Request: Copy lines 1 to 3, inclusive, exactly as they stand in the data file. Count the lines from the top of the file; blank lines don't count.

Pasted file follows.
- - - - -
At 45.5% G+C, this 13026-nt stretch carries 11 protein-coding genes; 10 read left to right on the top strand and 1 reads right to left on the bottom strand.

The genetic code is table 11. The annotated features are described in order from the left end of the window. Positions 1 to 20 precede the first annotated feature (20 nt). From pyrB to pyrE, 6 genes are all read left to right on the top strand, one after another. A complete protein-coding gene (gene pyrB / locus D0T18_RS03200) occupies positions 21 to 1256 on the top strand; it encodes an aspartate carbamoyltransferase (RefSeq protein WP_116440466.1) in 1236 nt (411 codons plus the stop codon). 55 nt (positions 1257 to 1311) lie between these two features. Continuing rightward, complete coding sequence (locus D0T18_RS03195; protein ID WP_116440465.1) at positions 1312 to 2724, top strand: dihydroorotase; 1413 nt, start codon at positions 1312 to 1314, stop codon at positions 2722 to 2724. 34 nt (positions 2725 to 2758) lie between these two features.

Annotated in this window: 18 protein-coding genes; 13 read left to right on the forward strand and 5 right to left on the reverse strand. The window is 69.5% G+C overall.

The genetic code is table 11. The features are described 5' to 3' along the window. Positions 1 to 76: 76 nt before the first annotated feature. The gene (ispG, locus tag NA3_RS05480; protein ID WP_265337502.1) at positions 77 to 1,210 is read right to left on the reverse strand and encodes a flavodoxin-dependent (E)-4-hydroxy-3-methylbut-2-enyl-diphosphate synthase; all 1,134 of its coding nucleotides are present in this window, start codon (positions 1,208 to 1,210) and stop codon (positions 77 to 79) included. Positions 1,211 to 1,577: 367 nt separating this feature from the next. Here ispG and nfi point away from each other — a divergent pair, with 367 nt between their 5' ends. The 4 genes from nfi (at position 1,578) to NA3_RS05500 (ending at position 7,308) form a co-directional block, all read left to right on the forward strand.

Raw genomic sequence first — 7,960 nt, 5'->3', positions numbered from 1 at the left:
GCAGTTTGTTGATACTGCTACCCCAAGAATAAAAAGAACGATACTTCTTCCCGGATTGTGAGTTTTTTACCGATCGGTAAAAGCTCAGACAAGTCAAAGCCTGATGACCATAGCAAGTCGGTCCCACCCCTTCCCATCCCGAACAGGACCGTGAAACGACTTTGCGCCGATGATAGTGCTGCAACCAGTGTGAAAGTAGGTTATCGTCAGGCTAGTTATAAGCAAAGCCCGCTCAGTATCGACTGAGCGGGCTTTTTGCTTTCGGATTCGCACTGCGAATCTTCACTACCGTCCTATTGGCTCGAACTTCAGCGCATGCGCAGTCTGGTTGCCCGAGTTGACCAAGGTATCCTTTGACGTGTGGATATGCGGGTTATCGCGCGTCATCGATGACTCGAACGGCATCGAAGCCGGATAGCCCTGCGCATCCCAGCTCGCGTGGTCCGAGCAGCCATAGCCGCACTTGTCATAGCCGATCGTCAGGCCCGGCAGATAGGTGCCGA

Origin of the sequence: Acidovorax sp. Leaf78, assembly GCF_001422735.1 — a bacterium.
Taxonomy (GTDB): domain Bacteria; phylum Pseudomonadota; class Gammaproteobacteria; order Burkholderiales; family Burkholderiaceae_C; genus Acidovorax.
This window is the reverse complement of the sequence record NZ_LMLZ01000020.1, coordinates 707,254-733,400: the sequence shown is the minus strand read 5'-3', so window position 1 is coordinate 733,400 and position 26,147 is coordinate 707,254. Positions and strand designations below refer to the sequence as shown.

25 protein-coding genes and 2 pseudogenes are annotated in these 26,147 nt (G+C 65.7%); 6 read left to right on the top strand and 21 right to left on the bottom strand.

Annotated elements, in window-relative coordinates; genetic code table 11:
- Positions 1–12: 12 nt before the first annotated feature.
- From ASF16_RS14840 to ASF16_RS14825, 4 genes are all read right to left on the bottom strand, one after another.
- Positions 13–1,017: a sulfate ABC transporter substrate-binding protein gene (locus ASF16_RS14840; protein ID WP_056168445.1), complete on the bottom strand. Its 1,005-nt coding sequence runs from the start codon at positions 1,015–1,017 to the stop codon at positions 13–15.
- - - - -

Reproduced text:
At 45.5% G+C, this 13026-nt stretch carries 11 protein-coding genes; 10 read left to right on the top strand and 1 reads right to left on the bottom strand.

The genetic code is table 11. The annotated features are described in order from the left end of the window. Positions 1 to 20 precede the first annotated feature (20 nt). From pyrB to pyrE, 6 genes are all read left to right on the top strand, one after another. A complete protein-coding gene (gene pyrB / locus D0T18_RS03200) occupies positions 21 to 1256 on the top strand; it encodes an aspartate carbamoyltransferase (RefSeq protein WP_116440466.1) in 1236 nt (411 codons plus the stop codon). 55 nt (positions 1257 to 1311) lie between these two features. Continuing rightward, complete coding sequence (locus D0T18_RS03195; protein ID WP_116440465.1) at positions 1312 to 2724, top strand: dihydroorotase; 1413 nt, start codon at positions 1312 to 1314, stop codon at positions 2722 to 2724. 34 nt (positions 2725 to 2758) lie between these two features.

Annotated in this window: 18 protein-coding genes; 13 read left to right on the forward strand and 5 right to left on the reverse strand. The window is 69.5% G+C overall.